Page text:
Minneapolis — Calling itself a “leaner” organization this year than last, Best Buy reported operating income of $228 million for its U.S. Best Buy and Magnolia Audio Video locations in its fiscal third quarter, a 13 percent increase over the $202 million reported in the same three months last year.
In the face of a slightly more promotional environment, Best Buy’s domestic segment recorded a gross profit as a percent of revenue of 24.7 percent in the quarter, ended Nov. 27, called a “modest decline” from the 24.9 percent reported in the year-ago period. However, expenses for domestic units decreased to 20.9 percent in the third quarter, down from 21.2 percent year-over-year.
For the three months, Best Buy’s U.S. store revenue climbed 9 percent, to $5.9 billion, from $5.4 billion, as reported. Comp-store sales climbed 3 percent.
Including international sales, Best Buy’s consolidated three-month revenue rose 10 percent, to $6.6 billion, from $6 billion in the same quarter a year earlier, as reported. The increase reflected the addition of 75 new stores in the past 12 months. Comp-store sales jumped 3.2 percent.
Consolidated net income for the three months soared 22 percent, hitting $148 million, compared with a year-earlier $122 million. Gross profit as a percent of revenue reached 24.5 percent, down slightly from 24.6 percent in the same quarter last year, due to promotional activity. Expenses for the quarter dropped to 21 percent, from a year-on-year 21.3 percent.
“Our ability to deliver double-digit revenue and earnings increases in a more modest growth environment demonstrates how well we execute the business,” said Brad Anderson, vice chairman/CEO. In a conference call, Anderson said that Best Buy’s superior comp-store growth, compared with its competitors, indicates that the company is gaining market share, and that the trend is continuing through the holiday season.
During the conference call, senior executives acknowledged that traffic had slowed throughout the CE retail sector, particularly among lower-income consumers, which they attributed in part to higher fuel prices. Best Buy compensated for that by raising its average ticket and close rates, using approaches developed in its customer centricity stores.
Best Buy said its customer loyalty program, launched in mid-2003, also continued to contribute to the revenue growth for the quarter. Reward Zone, as it is called, reduced the gross profit rate by 0.6 percent of revenue in the third quarter, compared with a reduction of 0.3 percent year-over-year, reflecting increased membership.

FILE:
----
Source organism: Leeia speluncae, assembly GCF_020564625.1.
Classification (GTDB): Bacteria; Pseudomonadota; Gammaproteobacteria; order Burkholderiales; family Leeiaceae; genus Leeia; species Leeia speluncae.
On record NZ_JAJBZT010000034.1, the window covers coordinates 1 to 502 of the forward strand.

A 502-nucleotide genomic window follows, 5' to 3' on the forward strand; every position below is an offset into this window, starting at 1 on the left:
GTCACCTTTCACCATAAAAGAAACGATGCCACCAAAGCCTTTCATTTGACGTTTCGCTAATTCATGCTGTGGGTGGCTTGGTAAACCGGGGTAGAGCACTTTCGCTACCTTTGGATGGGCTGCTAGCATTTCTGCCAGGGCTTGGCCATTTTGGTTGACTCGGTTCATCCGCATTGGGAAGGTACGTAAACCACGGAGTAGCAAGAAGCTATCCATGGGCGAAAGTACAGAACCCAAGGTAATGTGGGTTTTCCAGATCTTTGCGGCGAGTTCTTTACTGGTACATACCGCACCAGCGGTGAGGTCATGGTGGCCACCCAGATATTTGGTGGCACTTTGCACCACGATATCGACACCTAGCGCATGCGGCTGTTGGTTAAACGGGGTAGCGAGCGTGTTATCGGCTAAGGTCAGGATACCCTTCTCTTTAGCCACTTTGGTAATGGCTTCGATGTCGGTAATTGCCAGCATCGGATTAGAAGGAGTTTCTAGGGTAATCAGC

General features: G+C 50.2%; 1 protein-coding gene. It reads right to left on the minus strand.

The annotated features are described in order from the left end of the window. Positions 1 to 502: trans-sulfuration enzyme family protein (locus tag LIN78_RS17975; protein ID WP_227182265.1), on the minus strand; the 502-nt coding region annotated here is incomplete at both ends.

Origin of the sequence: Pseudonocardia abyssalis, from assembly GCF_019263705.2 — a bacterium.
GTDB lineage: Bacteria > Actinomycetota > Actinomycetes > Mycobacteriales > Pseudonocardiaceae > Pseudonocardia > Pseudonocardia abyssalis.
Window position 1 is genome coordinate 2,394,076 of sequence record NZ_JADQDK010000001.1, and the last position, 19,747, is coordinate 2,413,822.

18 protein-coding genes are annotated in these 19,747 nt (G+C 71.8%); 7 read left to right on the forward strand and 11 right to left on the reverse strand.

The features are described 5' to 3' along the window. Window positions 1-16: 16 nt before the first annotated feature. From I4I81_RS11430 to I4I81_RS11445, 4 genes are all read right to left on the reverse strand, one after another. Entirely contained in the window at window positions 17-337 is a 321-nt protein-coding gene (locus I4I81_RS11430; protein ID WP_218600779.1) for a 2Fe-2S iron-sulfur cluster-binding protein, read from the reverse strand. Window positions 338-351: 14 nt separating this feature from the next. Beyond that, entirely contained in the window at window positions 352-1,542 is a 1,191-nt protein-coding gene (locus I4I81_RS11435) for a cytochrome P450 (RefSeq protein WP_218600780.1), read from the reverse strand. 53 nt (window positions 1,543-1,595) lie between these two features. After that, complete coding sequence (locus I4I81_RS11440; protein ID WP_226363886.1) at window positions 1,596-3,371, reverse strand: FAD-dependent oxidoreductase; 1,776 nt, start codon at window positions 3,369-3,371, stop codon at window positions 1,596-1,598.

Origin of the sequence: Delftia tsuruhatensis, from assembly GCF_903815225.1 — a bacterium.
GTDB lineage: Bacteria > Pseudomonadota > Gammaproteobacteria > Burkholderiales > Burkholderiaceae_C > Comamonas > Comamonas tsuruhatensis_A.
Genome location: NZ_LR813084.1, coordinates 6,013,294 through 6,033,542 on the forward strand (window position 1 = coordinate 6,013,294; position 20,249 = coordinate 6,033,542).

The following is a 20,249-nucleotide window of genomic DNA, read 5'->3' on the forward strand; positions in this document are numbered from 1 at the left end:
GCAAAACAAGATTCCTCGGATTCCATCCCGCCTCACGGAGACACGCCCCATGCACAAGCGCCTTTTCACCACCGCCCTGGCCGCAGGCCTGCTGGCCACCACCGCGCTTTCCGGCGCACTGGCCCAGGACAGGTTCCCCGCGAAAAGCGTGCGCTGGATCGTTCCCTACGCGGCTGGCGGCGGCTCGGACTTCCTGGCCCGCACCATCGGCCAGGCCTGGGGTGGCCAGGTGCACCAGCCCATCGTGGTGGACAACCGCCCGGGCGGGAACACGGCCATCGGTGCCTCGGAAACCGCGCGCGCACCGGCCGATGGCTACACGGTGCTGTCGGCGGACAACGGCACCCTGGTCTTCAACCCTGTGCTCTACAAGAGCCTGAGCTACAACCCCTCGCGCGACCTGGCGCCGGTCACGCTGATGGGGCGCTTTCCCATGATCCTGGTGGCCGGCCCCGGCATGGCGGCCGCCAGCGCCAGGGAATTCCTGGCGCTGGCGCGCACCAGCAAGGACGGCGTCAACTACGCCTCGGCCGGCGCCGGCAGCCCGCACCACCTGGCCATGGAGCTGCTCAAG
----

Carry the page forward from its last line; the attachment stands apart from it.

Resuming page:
Lower expenses in the third quarter, compared with a year ago, were primarily driven by leverage associated with the revenue increase, efficiency initiatives implemented in the past year and lower impairment charges and administrative costs. This was offset somewhat by the launch of 67 segmented stores as part of the retailer’s customer centricity initiative.
These 67 segmented stores, which came on board in early October, outperformed other U.S. Best Buy locations in terms of comp-store sales gain and gross profit rate. The comp-store increase more than doubled that of other U.S. Best Buy locations, which, in turn outperformed competitors, said the retailer. The gross profit rate was higher in segmented stores due to a more profitable revenue mix. Expenses, including launch costs, were somewhat more modest than expected, said Best Buy, which now operates 85 customer centric stores in California, Nevada, Illinois, Maryland and the District of Columbia.
“Our commitment to this initiative — and our excitement about the outcomes — has never been greater,” said Anderson about the segmented stores program. Now that Best Buy has centralized its customer centricity team, Anderson believes their work will gain momentum. All the areas driving this business — segment leaders, the marketing organization which identifies customer segments and the store experience and communications teams — have been brought together into one operation, the customer business group under executive VP John Walden.
With the fourth quarter shaping up to be more promotional than the same three months last year, Best Buy expects to enjoy continued sales strength in its so-called “Big Six” core categories of digital televisions, MP3 players, digital cameras, notebooks and appliances, as well as other product sectors.
For the nine months, consolidated revenue increased 13 percent, reaching $18.2 billion, from $16.1 billion in the same period in 2003. Comp-store sales rose 5.1 percent.
The chain’s gross profit as a percent of revenue for the nine months held steady at 25.1 percent, compared to the same period in 2003, while the company’s operating income rate improved to 3.6 percent, from 3.4 percent in the prior-year period. This was due primarily to expense leverage related to revenue growth as well as ongoing efficiency initiatives. Net income for the nine months hit $412 million, up from $236 million in the same period last year.
Looking ahead, the company said it is considering opening stores in China and other countries; will expand its Geek Squad service offering, where it sees a multi-billion-dollar opportunity based on small business demand and the growth of home networking; and will beef up its selection of Geek Squad and Insignia-branded private label commodity and opening price point products. — Additional reporting by Alan Wolf